What’s boring is a mega-trend

What’s a mega-trend? Most new trends are marked by rival claims, with some claiming it’s a revolutionary breakthrough and others saying it is disastrous. But if a new trend grows so rapidly that it becomes commonplace and ceases to make big headlines, then I would call it a very big development, a mega-trend. If news items that ten years ago would have dominated the front page are now tucked away in the inner pages of newspapers, it signifies a huge change in expectations and the national mind-set.

So in this column I am going to do something that readers might regard as boring. I am going to list international business news stories that appeared in Indian newspapers on a single day last week, January 11.

Why have I chosen June 11? Because it was a routine day when nothing exceptional happened in international business news. The front page of financial newspapers that day was dominated by the quarterly results of Reliance Industries, and by the prospect of Jet Airways buying Air Sahara. As for news on global business transactions, January 11 was a run-of-the-mill day. Many readers might yawn on reading the news list.

Yet each one of these news items would have blazed on the front page ten years ago, and would have sparked much controversy. The fact that such news items have become a somewhat boring daily list is to me proof of a mega-trend, proof that India’s globalisation has succeeded to the point of becoming a commonplace bore.

News items on January 11.

  1. Oracle is planning to hire 1,400 more people in India over the next 8 months.
  2. Leo Burnett will launch its below-the- line integrated specialist unit, Arc, in India.
  3. The Kodak Health Group is planning to make India its global hub to outsource all creative and marketing services.
  4. Ranbaxy has entered into a co-marketing agreement with Switzerland’s Ferring International for Desmopressin, used for urology disorders.
  5. Mahanagar Telephone Nigam Ltd is planning to acquire an equity stake in a Chinese telecom company.
  6. Amtek Auto has acquired UK-based Tyco Forgings for $ 5 million and will shift that company’s production line to Pune. Amtek has already made five foreign acquisitions in the last two years.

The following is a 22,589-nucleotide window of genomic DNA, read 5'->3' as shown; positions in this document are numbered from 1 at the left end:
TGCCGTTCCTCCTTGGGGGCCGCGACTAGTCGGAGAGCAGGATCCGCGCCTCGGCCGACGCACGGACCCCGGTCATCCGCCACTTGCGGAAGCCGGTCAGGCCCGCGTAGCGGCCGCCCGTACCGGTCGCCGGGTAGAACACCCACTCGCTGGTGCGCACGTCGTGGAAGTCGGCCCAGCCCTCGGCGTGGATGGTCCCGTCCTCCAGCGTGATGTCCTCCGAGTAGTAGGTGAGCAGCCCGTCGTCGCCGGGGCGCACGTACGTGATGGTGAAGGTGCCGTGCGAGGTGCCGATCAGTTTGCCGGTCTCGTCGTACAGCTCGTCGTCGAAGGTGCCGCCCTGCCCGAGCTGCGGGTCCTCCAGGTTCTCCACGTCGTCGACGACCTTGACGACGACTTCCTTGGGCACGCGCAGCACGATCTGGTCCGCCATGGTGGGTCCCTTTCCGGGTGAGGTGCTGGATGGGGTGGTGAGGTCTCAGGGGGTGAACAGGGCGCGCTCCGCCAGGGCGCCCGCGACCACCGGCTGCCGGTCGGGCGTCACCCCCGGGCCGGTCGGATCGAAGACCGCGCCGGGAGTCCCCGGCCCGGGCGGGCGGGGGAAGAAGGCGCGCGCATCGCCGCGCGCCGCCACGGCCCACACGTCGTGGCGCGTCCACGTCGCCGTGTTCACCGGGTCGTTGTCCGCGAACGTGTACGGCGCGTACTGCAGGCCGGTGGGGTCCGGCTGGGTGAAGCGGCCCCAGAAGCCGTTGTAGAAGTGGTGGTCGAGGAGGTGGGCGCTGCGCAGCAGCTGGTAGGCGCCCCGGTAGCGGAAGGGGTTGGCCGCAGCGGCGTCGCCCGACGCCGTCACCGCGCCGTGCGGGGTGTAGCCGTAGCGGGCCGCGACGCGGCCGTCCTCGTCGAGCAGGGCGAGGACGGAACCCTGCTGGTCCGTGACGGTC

7. Voltas, along with Japan’s Hitachi and UAE’s ETA has won a $272.3 million contract for Dubai’s tower project.
  8. Satyam Computers has signed an $8 million animation deal with Germany-based 4K Animation GmbH, an animation company.
  9. Brand Portrait, an advertising agency, has bagged the account for the Indian subsidiary of UK-based iSoft Group, which provides healthcare software.
  10. India’s National Dairy Development Board has signed an agreement with Sri Lanka’s Gemidiriya Foundation to implement a dairy project in that country.
  11. The Indian subsidiary of Germany’s Bosch Group is launching a new development center in Bangalore.
  12. The Oil and Natural Gas Corp is planning to sign an agreement for cooperation with China National Petroleum Corp (CNPC) this week.
  13. Bangladesh is going to negotiate with BPCL for supply of fuel.
  14. Taiwan’s Sanyang is acquiring an 11% equity stake in Kinetic Motors through a preferential allotment of shares.
  15. Geometric Software has announced that US-based Teksoft will be distributor of its software products in the US.
  16. Andhra Bank is planning to open an overseas representative office in Dubai.
  17. Britain’s Tesco and France’s Carrefour, both retail giants, are planning wholesale (cash and carry) outlets in India.
  18. Bajaj Auto is planning to enter the Nigerian market with an assembly plant.
  19. Renault-Nissan, the global major covering France and Japan, is going to source auto components from India.
  20. GKN Drivelines of the UK is planning fresh investment in south India for expanding production of drivelines for the local auto industry.

Now, let me clarify that not all these news items on June 11 were entirely new. Some (like Tesco and Carrefour wanting to set up wholesale outlets) had already been indicated in earlier news reports. Even so, I find it remarkable that these stories, describing a pretty major globalisation of India, were put in the inside pages by financial dailies, and skipped altogether by general newspapers.

To me, this is a megatrend. It has made irrelevant the earlier agonising of politicians and intellectuals about the need to protect India from the disasters of globalisation, and of the coming collapse of small Indian businesses as in the face of western multinationals. The fact is that even small and medium Indian companies are becoming multinationals, and so are public sector outfits. India is returning to its pre-British Raj glory as a leading industrial and mercantile power of the world. Far from collapsing under the brute force of western multinationals, India is all set to create some of the biggest and most dynamic multinationals itself.

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